You won’t be wasting your money on crappy supplies you hate either.  I can’t even tell you how much money I went through testing out supplies.

So, let’s get started!!

Don’t have time to keep reading?  Pin it now and come back to it later!

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Crochet Hook Options

Crochet Hook Styles

Which one is best?

It really comes down to personal preference.  I own a furls and Clover hooks.

I didn’t really care much for the furls.  I loved the wood, but the inline hook drove me nuts.

I couldn’t seem to keep my yarn from slipping off the hook constantly.

I tend to crochet pretty tight so that might have had something to do with it.

I have seen other crochet bloggers mention inline hooks being better for beginners.

Their reasoning is because the way the shaft of the hook is designed.

The shaft is the same diameter from the shank to the beginning of the curve of the hook.

On the tapered hooks, the shaft slowly gets smaller before it reaches the curve.

From what the other craft bloggers said, the shank getting smaller made it easier to make your stitches too tight.

Personally, I love tight stitches lol.  I can’t stand my stitches being all loose.  To compensate for how tight I crochet, I just go up a hook size or 2.

If you aren’t sure which hook style would work best for you I would suggest picking 2 brands of hooks you want to try and purchasing a 5.00 mm in each.

Test them both out thoroughly and see which one you prefer over the other.

If you are interested in more information on the Clover Amour hooks I love you can read the review I published on them here or check them out on Amazon by clicking here.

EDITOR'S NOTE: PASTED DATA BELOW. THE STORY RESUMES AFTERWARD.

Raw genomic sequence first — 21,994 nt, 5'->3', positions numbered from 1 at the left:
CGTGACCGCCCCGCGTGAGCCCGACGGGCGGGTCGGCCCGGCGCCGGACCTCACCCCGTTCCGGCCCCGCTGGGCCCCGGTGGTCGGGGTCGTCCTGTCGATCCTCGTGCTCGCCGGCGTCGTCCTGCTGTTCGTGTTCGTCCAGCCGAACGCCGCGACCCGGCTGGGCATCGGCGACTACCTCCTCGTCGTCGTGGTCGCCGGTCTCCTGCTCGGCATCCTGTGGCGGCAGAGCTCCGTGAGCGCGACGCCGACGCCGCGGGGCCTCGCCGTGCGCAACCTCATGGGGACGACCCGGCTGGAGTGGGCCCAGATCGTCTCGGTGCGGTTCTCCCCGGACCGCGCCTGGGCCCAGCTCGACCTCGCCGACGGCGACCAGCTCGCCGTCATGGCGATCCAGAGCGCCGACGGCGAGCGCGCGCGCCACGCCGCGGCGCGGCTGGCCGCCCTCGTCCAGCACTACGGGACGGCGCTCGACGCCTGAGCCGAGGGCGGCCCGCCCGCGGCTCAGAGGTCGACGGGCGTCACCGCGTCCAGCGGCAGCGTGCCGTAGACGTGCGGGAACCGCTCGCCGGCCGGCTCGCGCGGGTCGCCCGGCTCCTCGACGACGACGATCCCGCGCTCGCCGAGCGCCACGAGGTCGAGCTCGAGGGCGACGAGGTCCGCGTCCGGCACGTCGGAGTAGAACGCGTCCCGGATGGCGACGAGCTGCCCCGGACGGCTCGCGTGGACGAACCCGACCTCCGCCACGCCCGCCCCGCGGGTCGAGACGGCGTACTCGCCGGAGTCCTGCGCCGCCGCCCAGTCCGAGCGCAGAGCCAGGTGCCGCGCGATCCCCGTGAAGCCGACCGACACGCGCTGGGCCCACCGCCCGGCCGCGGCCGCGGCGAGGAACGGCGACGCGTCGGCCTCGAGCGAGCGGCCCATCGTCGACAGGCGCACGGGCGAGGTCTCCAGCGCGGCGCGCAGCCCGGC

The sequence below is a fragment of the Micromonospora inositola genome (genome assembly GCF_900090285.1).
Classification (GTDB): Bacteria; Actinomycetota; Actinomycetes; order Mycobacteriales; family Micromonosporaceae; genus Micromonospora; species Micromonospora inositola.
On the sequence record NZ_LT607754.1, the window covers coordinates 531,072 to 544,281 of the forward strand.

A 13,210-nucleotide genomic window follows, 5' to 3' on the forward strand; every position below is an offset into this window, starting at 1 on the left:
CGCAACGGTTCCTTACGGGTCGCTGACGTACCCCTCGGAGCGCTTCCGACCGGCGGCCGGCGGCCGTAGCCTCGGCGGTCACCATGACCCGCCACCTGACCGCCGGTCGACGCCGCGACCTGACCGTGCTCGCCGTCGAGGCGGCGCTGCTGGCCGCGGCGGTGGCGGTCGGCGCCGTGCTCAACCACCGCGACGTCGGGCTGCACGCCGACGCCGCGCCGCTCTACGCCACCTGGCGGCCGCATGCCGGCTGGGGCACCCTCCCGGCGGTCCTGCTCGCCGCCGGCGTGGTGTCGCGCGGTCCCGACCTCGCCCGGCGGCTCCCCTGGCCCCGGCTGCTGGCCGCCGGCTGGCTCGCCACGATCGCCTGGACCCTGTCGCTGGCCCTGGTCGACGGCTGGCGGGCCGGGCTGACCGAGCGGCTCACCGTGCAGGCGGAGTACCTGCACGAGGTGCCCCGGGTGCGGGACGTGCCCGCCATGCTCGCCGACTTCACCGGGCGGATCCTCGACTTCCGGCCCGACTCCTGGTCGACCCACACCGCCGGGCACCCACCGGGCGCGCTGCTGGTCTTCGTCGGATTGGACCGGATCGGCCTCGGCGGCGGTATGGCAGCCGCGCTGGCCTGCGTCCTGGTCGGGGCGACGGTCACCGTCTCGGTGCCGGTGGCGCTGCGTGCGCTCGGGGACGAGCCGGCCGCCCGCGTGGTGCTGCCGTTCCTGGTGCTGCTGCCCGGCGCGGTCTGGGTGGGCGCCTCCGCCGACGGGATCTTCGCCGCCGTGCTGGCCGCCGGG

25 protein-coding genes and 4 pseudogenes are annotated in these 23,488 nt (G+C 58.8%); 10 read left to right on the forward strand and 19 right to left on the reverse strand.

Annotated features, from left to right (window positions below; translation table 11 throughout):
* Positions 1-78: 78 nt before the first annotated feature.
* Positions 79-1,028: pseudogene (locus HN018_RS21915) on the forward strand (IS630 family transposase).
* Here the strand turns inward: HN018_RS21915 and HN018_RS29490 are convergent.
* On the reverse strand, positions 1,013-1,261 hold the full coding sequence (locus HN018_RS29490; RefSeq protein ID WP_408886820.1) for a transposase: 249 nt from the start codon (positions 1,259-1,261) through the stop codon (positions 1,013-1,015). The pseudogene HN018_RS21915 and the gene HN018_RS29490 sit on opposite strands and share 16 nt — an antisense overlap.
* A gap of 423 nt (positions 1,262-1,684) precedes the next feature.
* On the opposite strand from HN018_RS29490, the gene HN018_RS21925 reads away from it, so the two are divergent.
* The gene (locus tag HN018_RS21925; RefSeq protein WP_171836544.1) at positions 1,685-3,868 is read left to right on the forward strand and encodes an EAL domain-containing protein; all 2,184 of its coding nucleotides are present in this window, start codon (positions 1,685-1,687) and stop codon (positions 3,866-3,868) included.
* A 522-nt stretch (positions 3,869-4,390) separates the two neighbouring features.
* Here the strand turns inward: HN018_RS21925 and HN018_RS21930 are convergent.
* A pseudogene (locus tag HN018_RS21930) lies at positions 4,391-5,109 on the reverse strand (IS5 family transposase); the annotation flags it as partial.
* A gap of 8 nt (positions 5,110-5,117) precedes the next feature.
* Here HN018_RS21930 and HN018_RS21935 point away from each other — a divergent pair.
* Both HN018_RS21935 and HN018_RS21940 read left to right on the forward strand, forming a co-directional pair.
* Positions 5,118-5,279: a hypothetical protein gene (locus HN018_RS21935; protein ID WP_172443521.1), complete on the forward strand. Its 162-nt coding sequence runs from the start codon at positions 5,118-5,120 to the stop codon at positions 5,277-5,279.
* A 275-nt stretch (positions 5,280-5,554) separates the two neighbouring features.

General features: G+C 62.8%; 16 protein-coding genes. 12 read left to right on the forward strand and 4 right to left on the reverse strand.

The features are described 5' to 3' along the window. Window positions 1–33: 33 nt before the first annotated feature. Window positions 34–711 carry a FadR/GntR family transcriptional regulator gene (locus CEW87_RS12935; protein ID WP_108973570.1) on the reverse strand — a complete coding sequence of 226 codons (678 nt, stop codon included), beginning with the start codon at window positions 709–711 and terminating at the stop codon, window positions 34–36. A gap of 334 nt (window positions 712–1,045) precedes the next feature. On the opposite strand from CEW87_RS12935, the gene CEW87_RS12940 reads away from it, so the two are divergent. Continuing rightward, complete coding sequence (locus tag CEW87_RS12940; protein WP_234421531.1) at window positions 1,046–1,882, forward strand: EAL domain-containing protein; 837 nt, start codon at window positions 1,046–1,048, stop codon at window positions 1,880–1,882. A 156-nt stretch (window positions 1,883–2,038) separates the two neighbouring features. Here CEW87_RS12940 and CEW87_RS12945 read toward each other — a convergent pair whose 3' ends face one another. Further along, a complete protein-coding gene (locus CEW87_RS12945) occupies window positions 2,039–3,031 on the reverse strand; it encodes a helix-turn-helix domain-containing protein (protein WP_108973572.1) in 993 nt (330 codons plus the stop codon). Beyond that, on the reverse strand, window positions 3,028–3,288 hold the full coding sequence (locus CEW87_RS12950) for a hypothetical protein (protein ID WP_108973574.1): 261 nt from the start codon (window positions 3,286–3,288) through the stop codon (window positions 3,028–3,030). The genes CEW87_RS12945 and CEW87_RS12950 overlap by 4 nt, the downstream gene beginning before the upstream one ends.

Crochet Hook Materials

Aluminum Crochet Hooks

This is probably the most common type of crochet hook material you will see.  My favorite crochet hooks are made of polished aluminum.

They are some of the smoothest hooks I’ve ever had.  No snagging or splitting of my yarn.

They just glide right through it like a hot knife through butter.

Not all aluminum hooks are alike though.  I have used the Boye aluminum ones and I hate them.

The handles are so tiny they hurt my hands and hooks catch and split my yarn the whole time.

Even the ergonomic ones have terrible hooks on them too.  My mom loves the Boye ergonomic ones

She says the Clover ones are too light.  I love that they are light and I thought the Boye ergonomic ones were too heavy.

The heavier a crochet hook is the more pressure it puts on your joints.  It adds more strain to your wrist.

I have pain in my wrist when I type and crochet.  I can’t crochet with anything that isn’t lightweight and ergonomic.

If you want to check out the Clover Amour crochet hooks I love you can read the review I published on them here or see them on Amazon by clicking here.

If you want to see the Boye ergonomic crochet hooks that my mom likes, click here.

Steel Crochet Hooks

Steel crochet hooks are mainly used for working with really fine, thread weight yarns.

You would want to use steel crochet hooks if you are planning on making doilies, amigurumi, or extremely lightweight apparel.

If you end up being a Clover gal like me, they have a steel crochet hook set available on Amazon.

If you want to check it out click here.